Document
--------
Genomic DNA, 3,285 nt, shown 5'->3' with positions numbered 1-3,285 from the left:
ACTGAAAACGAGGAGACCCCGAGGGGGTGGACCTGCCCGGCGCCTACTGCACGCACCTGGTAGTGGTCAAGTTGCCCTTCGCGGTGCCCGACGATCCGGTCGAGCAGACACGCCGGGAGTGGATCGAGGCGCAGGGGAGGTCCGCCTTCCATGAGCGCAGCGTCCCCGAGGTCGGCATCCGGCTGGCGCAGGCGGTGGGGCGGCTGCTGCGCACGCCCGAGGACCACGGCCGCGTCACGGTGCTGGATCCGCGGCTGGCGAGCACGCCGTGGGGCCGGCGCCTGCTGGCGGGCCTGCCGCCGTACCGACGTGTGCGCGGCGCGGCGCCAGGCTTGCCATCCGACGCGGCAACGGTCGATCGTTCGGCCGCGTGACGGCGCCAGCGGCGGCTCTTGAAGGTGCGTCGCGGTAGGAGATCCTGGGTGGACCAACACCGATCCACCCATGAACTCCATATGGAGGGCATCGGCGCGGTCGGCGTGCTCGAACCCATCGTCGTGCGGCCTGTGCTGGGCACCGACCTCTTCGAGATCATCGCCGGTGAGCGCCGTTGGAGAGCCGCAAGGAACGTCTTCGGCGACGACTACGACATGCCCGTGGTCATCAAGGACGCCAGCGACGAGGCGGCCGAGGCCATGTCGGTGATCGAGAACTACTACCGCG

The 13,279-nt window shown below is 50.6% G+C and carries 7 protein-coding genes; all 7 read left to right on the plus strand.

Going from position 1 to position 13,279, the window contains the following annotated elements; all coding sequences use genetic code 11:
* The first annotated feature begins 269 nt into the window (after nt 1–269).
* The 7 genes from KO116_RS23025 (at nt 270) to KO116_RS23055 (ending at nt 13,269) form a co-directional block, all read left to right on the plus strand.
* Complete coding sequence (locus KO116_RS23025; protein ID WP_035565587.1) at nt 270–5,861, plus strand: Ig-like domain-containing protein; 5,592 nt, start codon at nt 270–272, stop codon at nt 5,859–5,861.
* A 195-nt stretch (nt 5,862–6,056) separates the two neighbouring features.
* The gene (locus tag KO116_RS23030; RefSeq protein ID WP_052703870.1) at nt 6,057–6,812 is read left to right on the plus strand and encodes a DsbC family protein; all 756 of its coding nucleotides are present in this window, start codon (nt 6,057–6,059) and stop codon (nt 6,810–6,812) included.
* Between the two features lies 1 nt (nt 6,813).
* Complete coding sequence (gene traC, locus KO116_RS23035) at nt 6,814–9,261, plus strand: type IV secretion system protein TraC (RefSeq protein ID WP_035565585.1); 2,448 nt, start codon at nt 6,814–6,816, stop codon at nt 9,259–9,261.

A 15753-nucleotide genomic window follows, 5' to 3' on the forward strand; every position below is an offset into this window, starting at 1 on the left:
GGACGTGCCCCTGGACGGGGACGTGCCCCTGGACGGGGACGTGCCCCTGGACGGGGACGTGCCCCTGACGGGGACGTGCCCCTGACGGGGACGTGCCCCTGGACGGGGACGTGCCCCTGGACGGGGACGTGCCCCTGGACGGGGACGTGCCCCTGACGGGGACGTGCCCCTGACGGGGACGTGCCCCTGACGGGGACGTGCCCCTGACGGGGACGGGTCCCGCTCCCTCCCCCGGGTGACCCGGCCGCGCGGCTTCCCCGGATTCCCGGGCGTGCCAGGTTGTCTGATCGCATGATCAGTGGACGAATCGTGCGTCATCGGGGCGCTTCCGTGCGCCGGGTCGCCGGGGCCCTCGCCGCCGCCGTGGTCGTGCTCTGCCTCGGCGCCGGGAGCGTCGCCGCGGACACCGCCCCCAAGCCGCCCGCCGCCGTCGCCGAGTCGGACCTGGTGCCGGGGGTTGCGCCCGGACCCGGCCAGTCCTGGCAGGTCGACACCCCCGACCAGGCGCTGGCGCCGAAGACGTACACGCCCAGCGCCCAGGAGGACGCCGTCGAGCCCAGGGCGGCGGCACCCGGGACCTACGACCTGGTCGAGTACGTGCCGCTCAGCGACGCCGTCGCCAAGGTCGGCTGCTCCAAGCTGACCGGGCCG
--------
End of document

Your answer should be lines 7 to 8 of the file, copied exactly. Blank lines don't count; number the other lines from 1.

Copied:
* Complete coding sequence (locus KO116_RS23025; protein ID WP_035565587.1) at nt 270–5,861, plus strand: Ig-like domain-containing protein; 5,592 nt, start codon at nt 270–272, stop codon at nt 5,859–5,861.
* A 195-nt stretch (nt 5,862–6,056) separates the two neighbouring features.